Preservation Dallas Gives Out Its Preservation Achievement Awards At The Statler

Robert Decherd was wiping the perspiration off his forehead with a hankie, and who could blame him? It was, after all, very warm and crowded inside The Statler, where more than 300 people had gathered for the 18th Annual Preservation Achievement Awards. The Tuesday, May 30th event capped off Preservation Dallas‘ month-long celebration of National Preservation Month, which aims to promote cities’ histories as a key part of their prospects for future growth.

Veronica Gonzalez, Amanda and Jim Lake Jr., Barbara Lake and Craig Melde*

During a reception before the awards dinner, guests including Joan and Alan Walne, Dallas Mayor Mike Rawlings, Award Honorary Chair Ken Downing, Veletta Forsythe Lill, Deborah Brown, John Crawford, Joel Williams, Amanda and Jim Lake Jr., Barbara Lake, John Allender, Katy Slade, Robyn Jacobson, Craige Melde, Nick Emery, Carolyn Perna, Veronica Gonzalez, Veletta Forsythe Lill, Brad Nischke, Buddy Apple, Shane Deville, Rachel Roberts, Tancy Rampy, Danelle Baldwin Smith, Stephen Smith and Ivy Sweeney chatted in a big open area of The Statler, the historic, not-yet-open Dallas hotel that’s being renovated into apartments, hotel rooms, and retail space by the Centurion American Group. (Brown, by the way, said she was wearing a dress with a vintage Statler-Hilton label. She’d bought the “Town & Travelwear” frock a few years ago at The Chic Cherie vintage fashion shop.)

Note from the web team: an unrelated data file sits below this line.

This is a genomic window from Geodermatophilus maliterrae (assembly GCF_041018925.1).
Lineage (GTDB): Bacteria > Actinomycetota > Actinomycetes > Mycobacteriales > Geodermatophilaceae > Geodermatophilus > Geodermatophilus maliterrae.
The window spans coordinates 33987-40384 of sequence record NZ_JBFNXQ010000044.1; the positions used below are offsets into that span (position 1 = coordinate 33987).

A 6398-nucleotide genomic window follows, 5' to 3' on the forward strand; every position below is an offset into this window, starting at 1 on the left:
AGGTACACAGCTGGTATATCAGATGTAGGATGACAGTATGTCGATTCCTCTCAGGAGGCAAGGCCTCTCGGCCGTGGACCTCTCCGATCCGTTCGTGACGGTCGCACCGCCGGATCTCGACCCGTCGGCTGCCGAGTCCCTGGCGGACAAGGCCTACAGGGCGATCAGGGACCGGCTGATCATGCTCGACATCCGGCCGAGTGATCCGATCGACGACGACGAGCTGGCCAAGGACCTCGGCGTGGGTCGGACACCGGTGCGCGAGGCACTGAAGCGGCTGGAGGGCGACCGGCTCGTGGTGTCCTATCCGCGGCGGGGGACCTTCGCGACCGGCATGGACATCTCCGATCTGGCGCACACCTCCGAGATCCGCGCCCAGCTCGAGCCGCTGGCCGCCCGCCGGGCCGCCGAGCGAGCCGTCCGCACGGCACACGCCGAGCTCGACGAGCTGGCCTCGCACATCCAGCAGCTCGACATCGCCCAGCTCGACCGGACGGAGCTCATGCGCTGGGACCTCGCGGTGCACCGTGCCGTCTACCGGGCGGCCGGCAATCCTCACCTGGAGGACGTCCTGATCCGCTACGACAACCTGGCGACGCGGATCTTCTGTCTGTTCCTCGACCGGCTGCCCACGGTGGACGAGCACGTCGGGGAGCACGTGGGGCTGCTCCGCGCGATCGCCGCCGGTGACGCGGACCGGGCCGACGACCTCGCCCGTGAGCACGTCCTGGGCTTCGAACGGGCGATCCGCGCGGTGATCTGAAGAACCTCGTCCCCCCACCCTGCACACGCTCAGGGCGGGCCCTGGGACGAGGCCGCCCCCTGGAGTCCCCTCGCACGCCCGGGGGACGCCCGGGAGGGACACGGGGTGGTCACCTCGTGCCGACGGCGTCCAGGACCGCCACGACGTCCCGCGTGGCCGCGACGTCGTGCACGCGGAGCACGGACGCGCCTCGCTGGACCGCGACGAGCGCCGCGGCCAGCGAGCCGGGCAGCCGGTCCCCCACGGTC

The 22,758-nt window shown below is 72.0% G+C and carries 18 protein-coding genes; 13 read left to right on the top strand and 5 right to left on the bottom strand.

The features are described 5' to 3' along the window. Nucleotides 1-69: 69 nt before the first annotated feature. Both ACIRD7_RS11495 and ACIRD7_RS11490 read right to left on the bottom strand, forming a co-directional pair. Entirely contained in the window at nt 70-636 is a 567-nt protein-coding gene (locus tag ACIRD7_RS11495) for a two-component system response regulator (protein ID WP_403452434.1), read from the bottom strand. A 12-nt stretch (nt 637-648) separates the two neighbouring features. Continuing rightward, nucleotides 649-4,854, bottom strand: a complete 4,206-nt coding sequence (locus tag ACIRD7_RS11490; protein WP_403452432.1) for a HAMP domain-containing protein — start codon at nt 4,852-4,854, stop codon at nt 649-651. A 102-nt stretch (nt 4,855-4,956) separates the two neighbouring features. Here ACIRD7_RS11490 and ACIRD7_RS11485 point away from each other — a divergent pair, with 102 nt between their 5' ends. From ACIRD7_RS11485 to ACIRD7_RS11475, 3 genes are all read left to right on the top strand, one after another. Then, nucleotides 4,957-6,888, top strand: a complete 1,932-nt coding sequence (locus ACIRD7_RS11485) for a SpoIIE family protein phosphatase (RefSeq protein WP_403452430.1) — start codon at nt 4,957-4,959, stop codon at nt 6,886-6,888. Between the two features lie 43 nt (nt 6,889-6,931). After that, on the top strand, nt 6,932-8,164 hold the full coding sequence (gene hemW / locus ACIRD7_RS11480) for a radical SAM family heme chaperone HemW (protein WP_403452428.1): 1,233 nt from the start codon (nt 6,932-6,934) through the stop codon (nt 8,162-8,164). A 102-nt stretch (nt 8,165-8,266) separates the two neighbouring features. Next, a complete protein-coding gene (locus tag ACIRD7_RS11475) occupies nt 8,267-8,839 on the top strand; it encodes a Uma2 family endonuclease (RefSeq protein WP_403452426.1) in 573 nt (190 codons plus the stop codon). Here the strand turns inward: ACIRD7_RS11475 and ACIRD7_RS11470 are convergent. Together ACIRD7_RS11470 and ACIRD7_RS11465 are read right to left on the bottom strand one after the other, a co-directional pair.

Ken Downing*

The star attraction at the reception, though, was a live “celebrity llama” from the ShangriLlama Adventure Farm in Parker. The presence of the 4-year-old selfie magnet named Bahama Llama was a nod to the Statler’s early years, when a llama called Llinda Llee Llama was a fixture there. After the reception the guests were ushered into a long, narrow—and, again, very warm—room for the dinner and program. There, the tables had been arranged with little space between them, flies buzzed about the food that was served up family-style and, for anyone unfortunate to be seated in the “back,” it was hard to see or hear the program’s speakers.

Shane Deville, Rachel Roberts, Mehrdad Moayedi and Mike Rawlings*

Rawlings kicked things off, saying that it’s “remarkable that Dallas is getting the national attention it is getting across the country” for the revitalization of its downtown. Downing, who was honorary chair of the awards committee, admitted that he’d been “brought kicking and screaming to Dallas from Los Angeles 20 years ago.” Of The Statler, he recalled, people said, “‘What an eyesore! What a behemoth!’ Well, if this is what a behemoth looks like, bring me more behemoths, because they need to be saved!”

Downing gave way to Stephanie Meeks, president and CEO of the National Trust for Historic Preservation, who delivered the evening’s keynote. Meeks talked about the value of older buildings and older neighborhoods in reviving cities, pointing to the thriving LoDo district in Denver (in her native Colorado) as a good example. She also noted that Dallas currently leads all of Texas in taking advantage of historic tax credits for building redevelopment.

Stephanie Meeks*